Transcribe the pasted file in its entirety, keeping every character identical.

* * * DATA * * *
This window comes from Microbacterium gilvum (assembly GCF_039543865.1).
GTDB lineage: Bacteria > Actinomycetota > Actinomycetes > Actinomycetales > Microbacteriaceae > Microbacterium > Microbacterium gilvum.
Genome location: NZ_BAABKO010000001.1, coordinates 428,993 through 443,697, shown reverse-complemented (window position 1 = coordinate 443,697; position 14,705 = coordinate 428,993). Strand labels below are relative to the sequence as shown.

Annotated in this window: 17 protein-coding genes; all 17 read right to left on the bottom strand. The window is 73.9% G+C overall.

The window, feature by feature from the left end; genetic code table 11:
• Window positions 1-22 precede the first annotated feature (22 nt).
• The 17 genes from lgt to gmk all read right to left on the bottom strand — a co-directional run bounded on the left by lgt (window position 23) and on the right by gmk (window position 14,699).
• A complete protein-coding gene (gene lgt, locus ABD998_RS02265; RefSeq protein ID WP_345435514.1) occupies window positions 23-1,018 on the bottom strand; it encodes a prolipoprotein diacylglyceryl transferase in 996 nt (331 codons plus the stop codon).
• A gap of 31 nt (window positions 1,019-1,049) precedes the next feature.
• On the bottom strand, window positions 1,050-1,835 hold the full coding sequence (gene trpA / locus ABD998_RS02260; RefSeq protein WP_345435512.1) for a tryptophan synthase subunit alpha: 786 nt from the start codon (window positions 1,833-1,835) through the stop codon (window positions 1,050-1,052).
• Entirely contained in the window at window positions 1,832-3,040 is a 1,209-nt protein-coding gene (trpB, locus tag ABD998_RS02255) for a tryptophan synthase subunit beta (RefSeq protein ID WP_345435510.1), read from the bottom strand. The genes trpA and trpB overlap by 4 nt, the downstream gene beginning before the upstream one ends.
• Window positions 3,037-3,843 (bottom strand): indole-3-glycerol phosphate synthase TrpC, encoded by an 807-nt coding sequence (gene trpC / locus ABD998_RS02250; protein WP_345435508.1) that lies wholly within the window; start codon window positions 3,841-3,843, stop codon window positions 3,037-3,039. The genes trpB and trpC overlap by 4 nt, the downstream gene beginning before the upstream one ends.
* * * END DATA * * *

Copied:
This window comes from Microbacterium gilvum (assembly GCF_039543865.1).
GTDB lineage: Bacteria > Actinomycetota > Actinomycetes > Actinomycetales > Microbacteriaceae > Microbacterium > Microbacterium gilvum.
Genome location: NZ_BAABKO010000001.1, coordinates 428,993 through 443,697, shown reverse-complemented (window position 1 = coordinate 443,697; position 14,705 = coordinate 428,993). Strand labels below are relative to the sequence as shown.

Annotated in this window: 17 protein-coding genes; all 17 read right to left on the bottom strand. The window is 73.9% G+C overall.

The window, feature by feature from the left end; genetic code table 11:
• Window positions 1-22 precede the first annotated feature (22 nt).
• The 17 genes from lgt to gmk all read right to left on the bottom strand — a co-directional run bounded on the left by lgt (window position 23) and on the right by gmk (window position 14,699).
• A complete protein-coding gene (gene lgt, locus ABD998_RS02265; RefSeq protein ID WP_345435514.1) occupies window positions 23-1,018 on the bottom strand; it encodes a prolipoprotein diacylglyceryl transferase in 996 nt (331 codons plus the stop codon).
• A gap of 31 nt (window positions 1,019-1,049) precedes the next feature.
• On the bottom strand, window positions 1,050-1,835 hold the full coding sequence (gene trpA / locus ABD998_RS02260; RefSeq protein WP_345435512.1) for a tryptophan synthase subunit alpha: 786 nt from the start codon (window positions 1,833-1,835) through the stop codon (window positions 1,050-1,052).
• Entirely contained in the window at window positions 1,832-3,040 is a 1,209-nt protein-coding gene (trpB, locus tag ABD998_RS02255) for a tryptophan synthase subunit beta (RefSeq protein ID WP_345435510.1), read from the bottom strand. The genes trpA and trpB overlap by 4 nt, the downstream gene beginning before the upstream one ends.
• Window positions 3,037-3,843 (bottom strand): indole-3-glycerol phosphate synthase TrpC, encoded by an 807-nt coding sequence (gene trpC / locus ABD998_RS02250; protein WP_345435508.1) that lies wholly within the window; start codon window positions 3,841-3,843, stop codon window positions 3,037-3,039. The genes trpB and trpC overlap by 4 nt, the downstream gene beginning before the upstream one ends.